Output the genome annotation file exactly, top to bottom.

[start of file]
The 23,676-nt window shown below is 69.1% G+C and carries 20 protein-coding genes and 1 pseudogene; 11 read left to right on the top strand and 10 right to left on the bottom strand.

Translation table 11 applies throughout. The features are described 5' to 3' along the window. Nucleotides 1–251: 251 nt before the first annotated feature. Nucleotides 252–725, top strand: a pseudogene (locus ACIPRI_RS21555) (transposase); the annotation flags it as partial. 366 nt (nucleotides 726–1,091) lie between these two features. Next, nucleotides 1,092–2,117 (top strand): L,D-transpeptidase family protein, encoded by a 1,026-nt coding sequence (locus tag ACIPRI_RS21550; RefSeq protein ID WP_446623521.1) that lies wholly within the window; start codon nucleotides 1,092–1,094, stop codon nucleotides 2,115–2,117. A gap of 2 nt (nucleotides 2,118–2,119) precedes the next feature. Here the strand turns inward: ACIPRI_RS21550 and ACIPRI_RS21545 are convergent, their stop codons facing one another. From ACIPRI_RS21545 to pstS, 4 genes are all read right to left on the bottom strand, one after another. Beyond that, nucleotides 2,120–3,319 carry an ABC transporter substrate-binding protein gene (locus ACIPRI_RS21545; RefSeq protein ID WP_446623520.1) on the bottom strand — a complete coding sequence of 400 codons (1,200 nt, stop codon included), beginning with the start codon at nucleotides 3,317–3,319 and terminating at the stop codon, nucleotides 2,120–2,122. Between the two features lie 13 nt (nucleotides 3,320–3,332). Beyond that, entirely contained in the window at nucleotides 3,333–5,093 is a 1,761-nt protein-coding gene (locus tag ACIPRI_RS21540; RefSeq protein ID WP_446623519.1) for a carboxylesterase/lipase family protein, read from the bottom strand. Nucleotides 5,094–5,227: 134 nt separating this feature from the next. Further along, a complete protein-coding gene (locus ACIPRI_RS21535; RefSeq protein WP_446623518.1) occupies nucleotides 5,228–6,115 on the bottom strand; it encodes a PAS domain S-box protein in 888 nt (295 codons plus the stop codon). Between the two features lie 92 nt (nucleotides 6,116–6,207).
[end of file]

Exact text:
The 23,676-nt window shown below is 69.1% G+C and carries 20 protein-coding genes and 1 pseudogene; 11 read left to right on the top strand and 10 right to left on the bottom strand.

Translation table 11 applies throughout. The features are described 5' to 3' along the window. Nucleotides 1–251: 251 nt before the first annotated feature. Nucleotides 252–725, top strand: a pseudogene (locus ACIPRI_RS21555) (transposase); the annotation flags it as partial. 366 nt (nucleotides 726–1,091) lie between these two features. Next, nucleotides 1,092–2,117 (top strand): L,D-transpeptidase family protein, encoded by a 1,026-nt coding sequence (locus tag ACIPRI_RS21550; RefSeq protein ID WP_446623521.1) that lies wholly within the window; start codon nucleotides 1,092–1,094, stop codon nucleotides 2,115–2,117. A gap of 2 nt (nucleotides 2,118–2,119) precedes the next feature. Here the strand turns inward: ACIPRI_RS21550 and ACIPRI_RS21545 are convergent, their stop codons facing one another. From ACIPRI_RS21545 to pstS, 4 genes are all read right to left on the bottom strand, one after another. Beyond that, nucleotides 2,120–3,319 carry an ABC transporter substrate-binding protein gene (locus ACIPRI_RS21545; RefSeq protein ID WP_446623520.1) on the bottom strand — a complete coding sequence of 400 codons (1,200 nt, stop codon included), beginning with the start codon at nucleotides 3,317–3,319 and terminating at the stop codon, nucleotides 2,120–2,122. Between the two features lie 13 nt (nucleotides 3,320–3,332). Beyond that, entirely contained in the window at nucleotides 3,333–5,093 is a 1,761-nt protein-coding gene (locus tag ACIPRI_RS21540; RefSeq protein ID WP_446623519.1) for a carboxylesterase/lipase family protein, read from the bottom strand. Nucleotides 5,094–5,227: 134 nt separating this feature from the next. Further along, a complete protein-coding gene (locus ACIPRI_RS21535; RefSeq protein WP_446623518.1) occupies nucleotides 5,228–6,115 on the bottom strand; it encodes a PAS domain S-box protein in 888 nt (295 codons plus the stop codon). Between the two features lie 92 nt (nucleotides 6,116–6,207).